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Volkswagen will add two new crossovers, including a subcompact and stylish cross coupe

While crossovers and SUVs are flying out of dealerships these days, Volkswagen has been mostly a bystander, watching the success of its competitors while its Tiguan and Toureg sell in modest numbers. The German automaker will overhaul its smaller crossover, the Tiguan, later this year and will add a seven-seat long wheelbase version, but consumers want even more variants these days.

To meet the demand, Volkswagen has announced plans to add two new crossovers to its lineup in the near future. Volkswagen Group Australia managing director John White said VW will expand its crossover family by adding two new members, one positioned below the Tiguan and another positioned, at least in price, above it.

“Under [Tiguan] we’re looking at something,” White said, going as far as to suggest that a major manufacturer cannot avoid having an offering in that segment. “[The new small SUV] hasn’t been announced yet, but obviously we need to come down to a smaller size, different segment.”

Related: Volkswagen’s Crossover Offensive Is Led By The CrossCoupe GTE Concept

We can expect the lower end crossover to be based on the Taigun concept, and that it will find a spot in the subcompact crossover segment as a rival to the Jeep Renegade, Fiat 500X, Nissan Juke, and upcoming Mazda CX-3 and Honda HR-V.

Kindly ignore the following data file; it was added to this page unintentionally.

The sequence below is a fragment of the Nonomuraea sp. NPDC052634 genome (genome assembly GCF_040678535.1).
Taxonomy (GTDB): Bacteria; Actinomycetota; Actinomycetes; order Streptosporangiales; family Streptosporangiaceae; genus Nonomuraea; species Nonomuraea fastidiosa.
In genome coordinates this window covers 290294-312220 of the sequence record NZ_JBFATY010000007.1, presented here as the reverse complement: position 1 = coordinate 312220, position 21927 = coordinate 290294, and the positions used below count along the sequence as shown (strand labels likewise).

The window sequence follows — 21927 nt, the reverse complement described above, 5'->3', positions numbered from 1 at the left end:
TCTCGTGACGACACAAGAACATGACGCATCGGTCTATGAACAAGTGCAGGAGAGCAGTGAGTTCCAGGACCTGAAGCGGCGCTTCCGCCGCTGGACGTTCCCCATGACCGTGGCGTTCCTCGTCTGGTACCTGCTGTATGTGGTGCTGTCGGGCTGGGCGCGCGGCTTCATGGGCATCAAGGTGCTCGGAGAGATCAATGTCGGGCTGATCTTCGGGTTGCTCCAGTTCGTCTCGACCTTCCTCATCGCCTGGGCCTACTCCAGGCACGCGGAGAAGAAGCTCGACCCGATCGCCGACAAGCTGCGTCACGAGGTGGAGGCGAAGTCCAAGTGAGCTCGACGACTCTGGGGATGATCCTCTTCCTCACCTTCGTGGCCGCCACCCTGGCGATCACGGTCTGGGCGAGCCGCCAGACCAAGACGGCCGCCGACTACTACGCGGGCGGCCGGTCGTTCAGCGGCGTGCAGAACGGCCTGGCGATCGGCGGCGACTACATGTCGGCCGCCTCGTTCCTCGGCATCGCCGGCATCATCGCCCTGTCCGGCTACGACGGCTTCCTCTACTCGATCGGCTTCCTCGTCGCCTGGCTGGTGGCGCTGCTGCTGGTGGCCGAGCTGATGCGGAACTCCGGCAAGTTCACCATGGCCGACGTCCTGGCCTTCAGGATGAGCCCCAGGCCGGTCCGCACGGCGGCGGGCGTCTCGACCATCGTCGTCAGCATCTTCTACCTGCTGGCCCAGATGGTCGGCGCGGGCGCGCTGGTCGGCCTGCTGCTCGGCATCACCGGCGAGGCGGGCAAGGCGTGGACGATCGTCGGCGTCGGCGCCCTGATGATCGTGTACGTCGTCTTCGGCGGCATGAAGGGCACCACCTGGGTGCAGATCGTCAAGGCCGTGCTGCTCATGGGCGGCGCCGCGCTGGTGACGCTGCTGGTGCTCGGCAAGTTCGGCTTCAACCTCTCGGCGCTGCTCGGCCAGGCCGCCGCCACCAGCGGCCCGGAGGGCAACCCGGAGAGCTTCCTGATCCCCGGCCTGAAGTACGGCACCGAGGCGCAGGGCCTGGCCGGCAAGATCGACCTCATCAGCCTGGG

Volkswagen-Taigun_Concept_ Volkswagen-CrossBlue_Coupe concept front angle

The other crossover addition will take the lead of models like the BMW X6 and Mercedes GLE, which focus more on style and luxury and traditional characteristics of SUVs and crossovers such as utility and durability. The CrossBlue Coupe and Cross Coupe GTE concepts will serve as the design foundation for the new model.

White added that the automaker plans to add car-based utility models as well, “On the car-side we’ve got the Golf Alltrack and the next-generation Passat Alltrack. We’re also attacking that segment with the Alltrack-style vehicles,” he said.

For Volkswagen to reach its lofty sales goals by 2020, it appears to be going the BMW route of cramming new models into its lineup. Perhaps at a lower price point, buyers will be attracted to new bodystyles that luxury automakers have been selling at too high a premium.